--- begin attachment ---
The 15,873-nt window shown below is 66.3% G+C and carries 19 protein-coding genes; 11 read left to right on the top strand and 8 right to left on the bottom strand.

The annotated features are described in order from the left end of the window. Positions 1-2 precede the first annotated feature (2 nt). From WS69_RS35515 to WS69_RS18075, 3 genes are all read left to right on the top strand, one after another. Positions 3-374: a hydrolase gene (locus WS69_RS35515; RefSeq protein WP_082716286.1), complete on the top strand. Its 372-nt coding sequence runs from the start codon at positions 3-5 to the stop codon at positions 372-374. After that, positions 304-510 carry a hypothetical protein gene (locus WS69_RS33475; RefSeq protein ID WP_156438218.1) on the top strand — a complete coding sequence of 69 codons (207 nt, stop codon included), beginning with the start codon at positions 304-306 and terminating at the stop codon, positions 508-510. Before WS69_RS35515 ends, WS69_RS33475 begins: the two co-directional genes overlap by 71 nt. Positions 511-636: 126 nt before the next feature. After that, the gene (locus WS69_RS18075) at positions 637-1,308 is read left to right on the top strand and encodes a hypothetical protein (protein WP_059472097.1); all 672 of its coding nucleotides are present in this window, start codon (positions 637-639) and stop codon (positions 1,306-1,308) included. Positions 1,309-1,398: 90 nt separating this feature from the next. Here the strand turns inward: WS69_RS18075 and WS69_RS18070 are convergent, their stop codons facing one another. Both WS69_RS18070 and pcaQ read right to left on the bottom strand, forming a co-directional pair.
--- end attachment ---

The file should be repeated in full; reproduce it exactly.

The 15,873-nt window shown below is 66.3% G+C and carries 19 protein-coding genes; 11 read left to right on the top strand and 8 right to left on the bottom strand.

The annotated features are described in order from the left end of the window. Positions 1-2 precede the first annotated feature (2 nt). From WS69_RS35515 to WS69_RS18075, 3 genes are all read left to right on the top strand, one after another. Positions 3-374: a hydrolase gene (locus WS69_RS35515; RefSeq protein WP_082716286.1), complete on the top strand. Its 372-nt coding sequence runs from the start codon at positions 3-5 to the stop codon at positions 372-374. After that, positions 304-510 carry a hypothetical protein gene (locus WS69_RS33475; RefSeq protein ID WP_156438218.1) on the top strand — a complete coding sequence of 69 codons (207 nt, stop codon included), beginning with the start codon at positions 304-306 and terminating at the stop codon, positions 508-510. Before WS69_RS35515 ends, WS69_RS33475 begins: the two co-directional genes overlap by 71 nt. Positions 511-636: 126 nt before the next feature. After that, the gene (locus WS69_RS18075) at positions 637-1,308 is read left to right on the top strand and encodes a hypothetical protein (protein WP_059472097.1); all 672 of its coding nucleotides are present in this window, start codon (positions 637-639) and stop codon (positions 1,306-1,308) included. Positions 1,309-1,398: 90 nt separating this feature from the next. Here the strand turns inward: WS69_RS18075 and WS69_RS18070 are convergent, their stop codons facing one another. Both WS69_RS18070 and pcaQ read right to left on the bottom strand, forming a co-directional pair.